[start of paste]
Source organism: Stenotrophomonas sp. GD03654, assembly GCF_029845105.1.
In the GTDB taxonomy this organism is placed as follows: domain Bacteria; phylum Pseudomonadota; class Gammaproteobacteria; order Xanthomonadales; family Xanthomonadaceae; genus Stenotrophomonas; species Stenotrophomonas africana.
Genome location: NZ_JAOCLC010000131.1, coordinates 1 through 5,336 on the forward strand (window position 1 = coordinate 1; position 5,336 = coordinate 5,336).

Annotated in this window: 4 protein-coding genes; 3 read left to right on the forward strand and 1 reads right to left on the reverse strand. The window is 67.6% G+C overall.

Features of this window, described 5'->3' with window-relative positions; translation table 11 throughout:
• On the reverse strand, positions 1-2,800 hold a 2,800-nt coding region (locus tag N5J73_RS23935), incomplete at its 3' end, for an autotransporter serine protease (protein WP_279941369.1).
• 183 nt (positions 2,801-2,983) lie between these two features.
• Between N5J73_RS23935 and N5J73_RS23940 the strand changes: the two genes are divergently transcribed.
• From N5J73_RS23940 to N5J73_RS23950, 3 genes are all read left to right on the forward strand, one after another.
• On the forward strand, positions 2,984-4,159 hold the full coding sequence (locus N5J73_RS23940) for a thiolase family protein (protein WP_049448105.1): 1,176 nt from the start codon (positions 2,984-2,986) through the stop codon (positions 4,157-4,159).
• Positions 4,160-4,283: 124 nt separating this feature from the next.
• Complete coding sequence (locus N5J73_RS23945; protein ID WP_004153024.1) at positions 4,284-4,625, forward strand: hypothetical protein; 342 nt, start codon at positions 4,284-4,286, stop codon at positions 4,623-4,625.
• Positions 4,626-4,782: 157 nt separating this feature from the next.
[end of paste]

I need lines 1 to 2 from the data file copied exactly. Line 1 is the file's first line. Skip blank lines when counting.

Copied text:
Source organism: Stenotrophomonas sp. GD03654, assembly GCF_029845105.1.
In the GTDB taxonomy this organism is placed as follows: domain Bacteria; phylum Pseudomonadota; class Gammaproteobacteria; order Xanthomonadales; family Xanthomonadaceae; genus Stenotrophomonas; species Stenotrophomonas africana.